FAQs – Get the Facts!
To be part of a highly-trained workforce that is proud of its skills, knowledge, and commitment to the electrical industry. IBEW Local 96 is committed to raising the standard of living for all electricians in Central Massachusetts by the advancement of wages, benefits, and working conditions.
A union is a group of workers who are united together to have a collective voice in their jobs and working conditions. The basic idea of a union is that by joining together with fellow employees to form a union, workers have a greater ability to improve conditions at the worksite. In other words, “in unity there is strength.”
It is a contract signed between the company/employer and the union spelling out the rights of the workers.The union employees decide what to negotiate for in a contract. A negotiating committee is selected from within the union. The committee then sits down with management to negotiate a contract.
The law states that both sides must bargain “in good faith” to reach an agreement on wages, benefits, and working conditions. The contract will only take effect after it is approved (ratified) by a majority of the workers.
It is not possible to know exactly what will be in the contract. The goal is to win improvements with each contract.
The union is a democratic organization run by the members. Members elect the local officers. You vote on many issues of importance to you. You vote on your contract. Union members elect delegates to national conventions, where delegates elect national officers and vote on major issues affecting the union, such as constitutional amendments. The union is the people themselves.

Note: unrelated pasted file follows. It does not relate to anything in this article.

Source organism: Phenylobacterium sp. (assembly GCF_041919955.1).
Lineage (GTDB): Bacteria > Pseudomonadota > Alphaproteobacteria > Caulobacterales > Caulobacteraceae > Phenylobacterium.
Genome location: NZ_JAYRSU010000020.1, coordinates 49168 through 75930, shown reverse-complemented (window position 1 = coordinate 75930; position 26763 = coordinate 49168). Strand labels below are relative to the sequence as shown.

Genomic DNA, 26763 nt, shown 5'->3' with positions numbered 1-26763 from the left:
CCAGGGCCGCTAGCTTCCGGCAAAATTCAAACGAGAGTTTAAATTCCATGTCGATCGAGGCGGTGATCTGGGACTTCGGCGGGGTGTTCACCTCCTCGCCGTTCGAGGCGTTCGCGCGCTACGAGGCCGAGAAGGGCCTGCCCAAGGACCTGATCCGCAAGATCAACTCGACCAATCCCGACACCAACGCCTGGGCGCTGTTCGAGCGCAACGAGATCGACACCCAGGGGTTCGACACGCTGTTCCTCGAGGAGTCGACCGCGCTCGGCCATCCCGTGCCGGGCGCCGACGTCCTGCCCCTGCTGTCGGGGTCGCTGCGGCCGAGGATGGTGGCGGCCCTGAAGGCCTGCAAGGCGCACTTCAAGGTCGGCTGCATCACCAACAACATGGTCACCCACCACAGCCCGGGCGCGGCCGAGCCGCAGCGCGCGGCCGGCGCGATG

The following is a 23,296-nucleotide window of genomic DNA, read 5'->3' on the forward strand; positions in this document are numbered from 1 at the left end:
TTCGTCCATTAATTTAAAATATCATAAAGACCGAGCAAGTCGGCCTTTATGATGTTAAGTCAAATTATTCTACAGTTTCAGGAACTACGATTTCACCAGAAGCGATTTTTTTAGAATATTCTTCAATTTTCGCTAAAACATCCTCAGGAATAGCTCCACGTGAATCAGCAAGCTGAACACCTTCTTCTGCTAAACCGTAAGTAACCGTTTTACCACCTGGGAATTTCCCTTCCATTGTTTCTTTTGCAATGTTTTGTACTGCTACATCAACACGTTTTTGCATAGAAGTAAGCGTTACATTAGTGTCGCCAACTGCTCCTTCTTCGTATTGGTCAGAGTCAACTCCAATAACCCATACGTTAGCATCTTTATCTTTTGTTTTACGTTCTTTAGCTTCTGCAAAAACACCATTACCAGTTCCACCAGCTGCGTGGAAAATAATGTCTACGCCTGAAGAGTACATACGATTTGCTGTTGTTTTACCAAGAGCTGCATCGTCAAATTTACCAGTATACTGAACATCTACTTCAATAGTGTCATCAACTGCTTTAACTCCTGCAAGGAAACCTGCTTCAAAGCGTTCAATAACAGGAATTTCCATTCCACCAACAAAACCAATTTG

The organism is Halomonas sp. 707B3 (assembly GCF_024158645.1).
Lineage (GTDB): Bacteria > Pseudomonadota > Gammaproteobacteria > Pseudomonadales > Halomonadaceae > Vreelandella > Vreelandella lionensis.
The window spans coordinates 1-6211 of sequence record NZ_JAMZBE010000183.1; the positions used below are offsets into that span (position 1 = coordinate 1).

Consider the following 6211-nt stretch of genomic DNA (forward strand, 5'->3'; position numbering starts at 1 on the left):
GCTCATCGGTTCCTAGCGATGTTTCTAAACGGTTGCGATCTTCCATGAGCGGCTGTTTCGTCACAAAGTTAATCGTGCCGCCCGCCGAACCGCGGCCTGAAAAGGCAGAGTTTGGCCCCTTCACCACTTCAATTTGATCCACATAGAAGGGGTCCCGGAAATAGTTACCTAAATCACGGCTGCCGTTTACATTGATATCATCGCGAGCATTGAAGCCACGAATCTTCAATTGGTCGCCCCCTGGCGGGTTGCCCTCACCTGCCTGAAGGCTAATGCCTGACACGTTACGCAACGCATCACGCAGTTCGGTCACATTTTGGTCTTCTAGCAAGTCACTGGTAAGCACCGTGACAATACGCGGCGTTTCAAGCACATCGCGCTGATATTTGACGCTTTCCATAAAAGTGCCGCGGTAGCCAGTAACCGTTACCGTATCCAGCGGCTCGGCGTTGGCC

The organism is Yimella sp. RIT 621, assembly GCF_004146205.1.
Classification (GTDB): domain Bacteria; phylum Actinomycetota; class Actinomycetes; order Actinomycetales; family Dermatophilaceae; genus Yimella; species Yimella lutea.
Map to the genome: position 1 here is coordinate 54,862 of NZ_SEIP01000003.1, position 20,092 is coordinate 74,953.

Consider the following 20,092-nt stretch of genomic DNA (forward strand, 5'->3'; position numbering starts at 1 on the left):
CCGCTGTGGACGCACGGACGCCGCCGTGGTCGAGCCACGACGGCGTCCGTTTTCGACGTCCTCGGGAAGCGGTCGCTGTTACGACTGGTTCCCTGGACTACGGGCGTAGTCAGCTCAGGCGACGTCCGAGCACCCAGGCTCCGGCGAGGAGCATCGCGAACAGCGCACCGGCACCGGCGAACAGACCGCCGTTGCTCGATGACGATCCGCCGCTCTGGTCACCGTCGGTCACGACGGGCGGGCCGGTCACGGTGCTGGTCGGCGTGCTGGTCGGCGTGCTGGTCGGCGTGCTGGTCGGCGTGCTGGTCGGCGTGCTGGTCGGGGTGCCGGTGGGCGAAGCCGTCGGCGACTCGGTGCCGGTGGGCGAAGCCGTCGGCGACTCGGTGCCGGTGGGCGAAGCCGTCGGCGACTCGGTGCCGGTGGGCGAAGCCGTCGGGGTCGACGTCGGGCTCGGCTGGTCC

The law prohibits any employer from discriminating against people in any way because of their union activity. If an employer does harass or discriminate against a union supporter, the union files a charge with the Labor Board and prosecutes the employer to the fullest extent.
The best safeguard against the employer harassing anyone is for everyone to stick together. Without a union, management has a free hand to treat people as they please. But with a union, everyone has the protection of a union contract.
Fairness is the most important part of the union contract. The same rules apply to everyone. If any worker feels that he or she is not being treated fairly, then he or she still has the opportunity to complain to the supervisor, just like before. But under a union contract, the supervisor or manager no longer has the final say. They are no longer judge and jury. If the worker is not satisfied with the response of the supervisor, the worker can file a grievance.
The first step of a grievance procedure is for the steward to accompany the worker to try and work it out with the supervisor. If the worker is not satisfied, the steward and the employee, with help from the Union Business Manager, can bring the grievance to higher management. If the complaint is not resolved, then the issue can be placed before an outside neutral judge called an arbitrator.